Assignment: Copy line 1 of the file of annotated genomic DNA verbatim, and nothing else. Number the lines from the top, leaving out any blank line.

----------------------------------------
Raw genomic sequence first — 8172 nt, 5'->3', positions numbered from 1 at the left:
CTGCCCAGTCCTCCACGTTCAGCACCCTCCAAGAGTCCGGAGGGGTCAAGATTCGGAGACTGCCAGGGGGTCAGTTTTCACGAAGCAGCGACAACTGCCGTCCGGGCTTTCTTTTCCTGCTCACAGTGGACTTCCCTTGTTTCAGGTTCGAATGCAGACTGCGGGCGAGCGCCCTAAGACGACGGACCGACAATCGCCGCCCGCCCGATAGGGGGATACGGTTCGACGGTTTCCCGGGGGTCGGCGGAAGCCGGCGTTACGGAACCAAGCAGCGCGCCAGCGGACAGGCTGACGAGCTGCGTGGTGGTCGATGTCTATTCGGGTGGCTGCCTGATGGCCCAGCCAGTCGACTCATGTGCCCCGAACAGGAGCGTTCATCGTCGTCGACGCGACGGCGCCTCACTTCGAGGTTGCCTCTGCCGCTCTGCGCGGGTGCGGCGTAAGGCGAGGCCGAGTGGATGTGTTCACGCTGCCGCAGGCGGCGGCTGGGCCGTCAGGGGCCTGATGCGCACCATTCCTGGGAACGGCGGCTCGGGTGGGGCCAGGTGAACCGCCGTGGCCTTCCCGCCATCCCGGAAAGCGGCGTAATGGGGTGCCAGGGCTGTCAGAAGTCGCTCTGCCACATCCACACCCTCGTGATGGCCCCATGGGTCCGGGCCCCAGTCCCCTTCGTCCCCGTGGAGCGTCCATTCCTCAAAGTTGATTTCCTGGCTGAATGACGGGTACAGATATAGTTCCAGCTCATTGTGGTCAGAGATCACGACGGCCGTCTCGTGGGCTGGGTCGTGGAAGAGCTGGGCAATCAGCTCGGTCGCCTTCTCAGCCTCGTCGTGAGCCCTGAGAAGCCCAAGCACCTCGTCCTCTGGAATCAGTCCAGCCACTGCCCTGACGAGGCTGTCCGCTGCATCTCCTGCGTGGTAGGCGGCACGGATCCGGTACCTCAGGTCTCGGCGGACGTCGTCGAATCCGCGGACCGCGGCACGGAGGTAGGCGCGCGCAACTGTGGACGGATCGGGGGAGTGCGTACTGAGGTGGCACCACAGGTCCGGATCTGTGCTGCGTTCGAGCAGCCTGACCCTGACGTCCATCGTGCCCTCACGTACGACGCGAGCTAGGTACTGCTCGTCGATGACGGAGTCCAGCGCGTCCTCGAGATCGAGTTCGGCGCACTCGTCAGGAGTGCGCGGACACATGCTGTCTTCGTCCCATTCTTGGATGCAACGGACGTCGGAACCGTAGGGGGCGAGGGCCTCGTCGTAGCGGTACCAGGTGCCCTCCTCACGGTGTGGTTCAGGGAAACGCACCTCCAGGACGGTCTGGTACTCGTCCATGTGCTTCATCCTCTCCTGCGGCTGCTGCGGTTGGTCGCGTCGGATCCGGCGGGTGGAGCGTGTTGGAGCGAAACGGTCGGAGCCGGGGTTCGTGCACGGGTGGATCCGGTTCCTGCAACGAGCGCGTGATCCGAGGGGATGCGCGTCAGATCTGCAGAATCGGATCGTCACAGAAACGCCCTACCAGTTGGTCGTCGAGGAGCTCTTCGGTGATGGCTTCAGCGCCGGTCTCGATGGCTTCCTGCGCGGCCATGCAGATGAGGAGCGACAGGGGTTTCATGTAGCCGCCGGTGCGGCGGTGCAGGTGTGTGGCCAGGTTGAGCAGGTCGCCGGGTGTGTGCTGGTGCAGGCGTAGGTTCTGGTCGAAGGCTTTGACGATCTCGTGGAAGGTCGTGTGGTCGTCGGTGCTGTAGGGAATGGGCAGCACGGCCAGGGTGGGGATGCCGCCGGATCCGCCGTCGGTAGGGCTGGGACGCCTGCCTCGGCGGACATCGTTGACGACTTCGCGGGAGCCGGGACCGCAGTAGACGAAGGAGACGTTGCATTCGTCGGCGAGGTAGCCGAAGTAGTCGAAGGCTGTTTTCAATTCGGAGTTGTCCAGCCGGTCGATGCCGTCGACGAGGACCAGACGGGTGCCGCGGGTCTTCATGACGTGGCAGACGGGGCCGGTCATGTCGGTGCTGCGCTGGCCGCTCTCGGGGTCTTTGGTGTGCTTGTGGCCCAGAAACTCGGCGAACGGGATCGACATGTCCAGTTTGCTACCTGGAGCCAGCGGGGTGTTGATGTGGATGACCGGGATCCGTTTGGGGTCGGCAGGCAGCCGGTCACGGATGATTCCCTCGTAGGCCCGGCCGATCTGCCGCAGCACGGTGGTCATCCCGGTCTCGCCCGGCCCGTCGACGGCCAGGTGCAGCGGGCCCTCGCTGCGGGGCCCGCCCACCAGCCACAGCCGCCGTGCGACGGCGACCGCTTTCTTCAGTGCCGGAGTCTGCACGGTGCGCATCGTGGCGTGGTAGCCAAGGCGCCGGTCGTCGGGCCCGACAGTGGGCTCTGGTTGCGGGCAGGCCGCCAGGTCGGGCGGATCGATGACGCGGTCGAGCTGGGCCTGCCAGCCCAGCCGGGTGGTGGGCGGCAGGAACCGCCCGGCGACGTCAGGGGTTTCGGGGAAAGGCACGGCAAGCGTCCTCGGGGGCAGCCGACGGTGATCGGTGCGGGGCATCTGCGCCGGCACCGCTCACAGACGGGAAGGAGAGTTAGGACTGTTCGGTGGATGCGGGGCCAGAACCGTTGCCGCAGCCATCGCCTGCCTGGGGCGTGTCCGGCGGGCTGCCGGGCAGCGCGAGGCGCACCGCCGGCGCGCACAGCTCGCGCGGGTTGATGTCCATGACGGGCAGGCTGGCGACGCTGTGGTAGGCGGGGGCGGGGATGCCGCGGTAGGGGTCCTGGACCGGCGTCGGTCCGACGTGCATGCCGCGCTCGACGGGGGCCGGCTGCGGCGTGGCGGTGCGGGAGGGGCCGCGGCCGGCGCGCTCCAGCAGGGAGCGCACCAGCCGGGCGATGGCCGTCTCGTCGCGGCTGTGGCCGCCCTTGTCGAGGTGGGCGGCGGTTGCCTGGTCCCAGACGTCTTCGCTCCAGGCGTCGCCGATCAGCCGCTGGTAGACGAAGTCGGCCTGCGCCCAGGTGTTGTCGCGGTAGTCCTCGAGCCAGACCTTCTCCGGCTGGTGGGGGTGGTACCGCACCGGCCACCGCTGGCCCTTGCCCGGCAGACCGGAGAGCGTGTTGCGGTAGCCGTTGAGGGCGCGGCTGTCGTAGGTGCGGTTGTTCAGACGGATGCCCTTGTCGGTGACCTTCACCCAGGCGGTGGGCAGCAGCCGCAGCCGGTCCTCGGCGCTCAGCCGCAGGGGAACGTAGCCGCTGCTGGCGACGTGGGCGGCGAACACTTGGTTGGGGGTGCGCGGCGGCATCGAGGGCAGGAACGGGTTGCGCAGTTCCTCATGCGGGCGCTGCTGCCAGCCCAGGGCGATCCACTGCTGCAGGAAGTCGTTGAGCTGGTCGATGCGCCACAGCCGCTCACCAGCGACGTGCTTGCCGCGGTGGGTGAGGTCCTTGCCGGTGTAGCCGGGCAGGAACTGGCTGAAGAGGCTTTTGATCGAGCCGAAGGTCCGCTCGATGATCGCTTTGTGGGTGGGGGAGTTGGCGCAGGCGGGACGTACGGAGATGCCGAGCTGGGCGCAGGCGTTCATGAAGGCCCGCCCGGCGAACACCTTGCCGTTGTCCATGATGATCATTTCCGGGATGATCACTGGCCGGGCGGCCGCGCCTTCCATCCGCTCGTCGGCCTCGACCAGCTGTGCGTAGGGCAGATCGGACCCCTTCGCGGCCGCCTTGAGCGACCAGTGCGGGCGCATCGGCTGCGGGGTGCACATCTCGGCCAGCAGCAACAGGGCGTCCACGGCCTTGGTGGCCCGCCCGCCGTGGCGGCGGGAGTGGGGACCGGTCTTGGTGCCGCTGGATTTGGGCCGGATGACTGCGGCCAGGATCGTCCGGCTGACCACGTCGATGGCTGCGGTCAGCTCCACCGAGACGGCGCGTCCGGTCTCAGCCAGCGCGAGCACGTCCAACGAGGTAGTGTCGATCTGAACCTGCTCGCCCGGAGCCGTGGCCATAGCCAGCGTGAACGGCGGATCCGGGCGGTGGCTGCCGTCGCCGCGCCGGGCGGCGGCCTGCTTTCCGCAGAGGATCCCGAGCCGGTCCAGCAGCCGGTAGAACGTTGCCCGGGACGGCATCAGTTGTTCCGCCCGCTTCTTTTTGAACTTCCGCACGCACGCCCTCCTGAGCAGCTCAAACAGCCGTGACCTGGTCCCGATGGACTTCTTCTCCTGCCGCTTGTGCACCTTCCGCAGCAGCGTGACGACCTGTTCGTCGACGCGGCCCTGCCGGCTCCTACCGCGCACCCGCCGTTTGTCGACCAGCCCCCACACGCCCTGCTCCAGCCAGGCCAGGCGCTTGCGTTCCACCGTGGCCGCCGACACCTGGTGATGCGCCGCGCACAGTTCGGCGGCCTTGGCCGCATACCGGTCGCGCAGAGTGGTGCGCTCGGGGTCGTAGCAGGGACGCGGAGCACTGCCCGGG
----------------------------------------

Raw genomic sequence first — 8172 nt, 5'->3', positions numbered from 1 at the left: